Dozen Ways to Improve
Your Walking Workouts
all the ways to stay fit, walking is the easiest, safest, and
cheapest. It can also be the most fun: a fine day, a good companion,
an attainable goal (say, a scenic spot) three or four miles
away. On city streets, in the woods, or even round and round
the high school track, walking is the best way to experience
a landscape. If it's too rainy for anything but a treadmill
indoors, at least you can read or watch TV. And after your workout,
you know you've done yourself some good.
walking one mile (brisk usually means 3.5 to 4 miles per hour)
burns nearly as many calories as running a mile at a moderate
pace, and confers similar fitness and health benefits. Even
strolling or slow walking (about 2 miles per hour) confers some
benefits. This was seen in a new Harvard study of almost 40,000
female health professionals, which found that walking as little
as an hour a week, at any pace, reduces the risk of coronary
artery disease. Longer and more vigorous walking produced a
greater risk reduction.
how to get more out of your walking workouts and to vary your
Try to walk briskly for at least half an hour every day, or
one hour four times a week. If you weigh 150 pounds,
walking at 3.5 miles an hour on flat terrain burns about 300
calories per hour. So this schedule would burn about 1,100 calories
a week (studies show that burning 1,000 to 2,000 calories a
week in exercise helps protect against heart disease). If you
can't work that into your schedule, try more frequent, shorter
Make an effort to walk as much as possible. Skip elevators
and escalators and take the stairs. Leave the car at home if
you can walk the mile or two to a friend's house. Walk to work,
at least part of the way.
Another approach: get a pedometer
and see how many steps you take a day. Aim for 3,000, and then
try to work up to at least 5,000 steps (about 2.5 miles for
the average stride) in the course of your daily activities.
Some Japanese health officials advise 10,000 steps as a goal,
though there is no magic number. To achieve the higher goals,
you'll have to include some brisk exercise walking in addition
to walking at home and at work.
If you want to go faster, instead
of taking longer steps, take faster steps. Lengthening your
stride can increase strain on your feet and legs.
Swing your arms. One good option:
bend them at 90° and pump from the shoulder, like race walkers
do. Swing them naturally, as if you're reaching for your wallet
in your back pocket. On the swing forward, your wrist should
be near the center of your chest. Move your arms in opposition
to your legsswing your right arm forward as you step forward
with your left leg. Keep your wrists straight, your hands unclenched,
and elbows close to your sides. The vigorous arm pumping allows
for a quicker pace, and provides a good workout for your upper
body. And you'll burn 5 to 10% more calories.
Add some interval training. For
example, speed up for a minute or two every five minutes. Or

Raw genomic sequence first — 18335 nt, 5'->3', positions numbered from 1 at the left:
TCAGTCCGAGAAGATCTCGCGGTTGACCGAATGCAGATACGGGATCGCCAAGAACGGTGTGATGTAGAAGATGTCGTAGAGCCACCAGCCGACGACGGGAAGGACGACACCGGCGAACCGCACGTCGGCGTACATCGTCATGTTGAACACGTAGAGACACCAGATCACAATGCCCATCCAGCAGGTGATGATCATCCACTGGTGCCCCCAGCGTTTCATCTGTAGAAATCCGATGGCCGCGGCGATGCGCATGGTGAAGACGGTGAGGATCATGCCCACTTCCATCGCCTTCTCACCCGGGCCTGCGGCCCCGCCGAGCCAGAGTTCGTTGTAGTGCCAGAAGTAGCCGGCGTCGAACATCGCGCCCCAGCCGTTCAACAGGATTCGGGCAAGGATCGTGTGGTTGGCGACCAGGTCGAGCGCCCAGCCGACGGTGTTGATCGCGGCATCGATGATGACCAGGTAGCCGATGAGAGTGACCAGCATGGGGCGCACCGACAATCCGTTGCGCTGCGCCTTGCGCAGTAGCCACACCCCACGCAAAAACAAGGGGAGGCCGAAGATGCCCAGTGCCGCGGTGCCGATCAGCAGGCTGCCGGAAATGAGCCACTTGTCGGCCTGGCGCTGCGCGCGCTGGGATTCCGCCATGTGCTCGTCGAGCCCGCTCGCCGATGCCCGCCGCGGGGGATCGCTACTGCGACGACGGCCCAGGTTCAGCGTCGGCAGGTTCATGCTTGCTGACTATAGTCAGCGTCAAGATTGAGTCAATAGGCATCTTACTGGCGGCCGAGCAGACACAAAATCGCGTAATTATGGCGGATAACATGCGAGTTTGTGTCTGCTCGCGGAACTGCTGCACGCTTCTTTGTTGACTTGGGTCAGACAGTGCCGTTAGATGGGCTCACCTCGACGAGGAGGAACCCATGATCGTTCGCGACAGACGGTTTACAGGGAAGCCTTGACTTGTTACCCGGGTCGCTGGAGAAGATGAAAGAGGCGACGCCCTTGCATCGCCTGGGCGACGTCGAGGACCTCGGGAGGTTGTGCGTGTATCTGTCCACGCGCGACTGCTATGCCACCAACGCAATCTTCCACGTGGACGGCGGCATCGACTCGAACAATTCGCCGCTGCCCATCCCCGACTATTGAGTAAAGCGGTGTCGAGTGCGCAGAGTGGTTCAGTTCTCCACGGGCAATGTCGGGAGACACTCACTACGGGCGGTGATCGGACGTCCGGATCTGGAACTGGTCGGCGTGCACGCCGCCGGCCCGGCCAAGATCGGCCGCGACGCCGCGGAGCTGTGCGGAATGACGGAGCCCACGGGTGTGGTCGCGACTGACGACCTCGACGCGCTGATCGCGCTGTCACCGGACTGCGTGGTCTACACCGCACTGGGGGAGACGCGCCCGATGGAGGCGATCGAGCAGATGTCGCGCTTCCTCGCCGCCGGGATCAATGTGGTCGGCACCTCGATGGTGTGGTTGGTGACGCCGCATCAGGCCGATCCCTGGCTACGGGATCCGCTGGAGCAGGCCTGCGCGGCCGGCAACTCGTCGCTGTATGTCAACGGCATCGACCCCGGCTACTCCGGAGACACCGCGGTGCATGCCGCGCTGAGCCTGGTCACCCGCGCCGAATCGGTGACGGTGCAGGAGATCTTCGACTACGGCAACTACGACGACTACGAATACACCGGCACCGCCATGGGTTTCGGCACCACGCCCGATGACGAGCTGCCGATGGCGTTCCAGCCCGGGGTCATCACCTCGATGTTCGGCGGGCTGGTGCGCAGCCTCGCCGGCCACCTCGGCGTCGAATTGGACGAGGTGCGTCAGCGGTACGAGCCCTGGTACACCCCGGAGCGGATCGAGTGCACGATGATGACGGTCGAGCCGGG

alternate one fast mile with two slower miles.
Choose varied terrains. Walking
on grass or gravel burns more calories than walking on a track.
And walking on soft sand increases caloric expenditure by almost
50%, if you can keep up the pace.
Walk up and down hills to build
strength and stamina and burn more calories. Combine hill walking
with your regular flat-terrain walking as a form of interval
training. When walk-ing uphill, lean forward slightlyit's
easier on your leg muscles. Walking downhill can be harder on
your body, especially the knees, than walking uphill, and may
cause muscle soreness, so slow your pace, keep your knees slightly
bent, and take shorter steps.
Try a walking stick or poles.
A walking stick is helpful for balance, especially for older
people. To enhance your upper-body workout, use lightweight,
rubber-tipped trekking poles, sold in many sporting-goods stores.
This is like cross-country skiing without the skis. When you
step forward with the left foot, the right arm with the pole
comes forward and is planted on the ground, about even with
the heel of the left foot. This works the muscles of your chest
and arms as well as some abdominals, while reducing the stress
on your knees. Find the right size poles by testing them in
the store: you should be able to grip the pole and keep your
forearm about level as you walk. Many poles are now adjustable.
Use hand weights, but carefully.
Hand weights can boost your caloric expenditure, but they may
alter your arm swing and thus lead to muscle soreness or even
injury. They're generally not recommended for people with high
blood pressure or heart disease. If you want to use them, start
with one-pound weights and increase the weight gradually. The
weights shouldn't add up to more than 10% of your body weight.
Ankle weights are not recommended, as they increase the chance
Try backward walking for a change of
pace. It is demanding, since it's a novel activity for
most people. Even a slow pace (2 mph) provides fairly intense
training. "Retro" walking is also a good option if
you're trying to vary your workout on a treadmill or stair-climbing
machine. And if you're recovering from a knee injury, it may
help. Be careful when going back-wards outdoors: choose a smooth
surface and keep far away from traffic, trees, potholes, and
other exercisers. A deserted track is ideal. If possible, work
out with a spotter, a forward-walking partner who can keep you
from bumping into something and help pace you. To avoid muscle
soreness, start slowly: don't try to walk backward more than
a quarter mile the first week. Elderly exercisers or anyone
else with balance problems should not retro walk.
Choose the right shoes. Avoid
stiff-soled shoes that don't bend. "Walking shoes"
have flexible soles and stiff heel counters to prevent side-to-side
motion. But for normal terrain, any comfortable, cushioned,
lightweight, low-heeled shoes will do.
Reference Source 98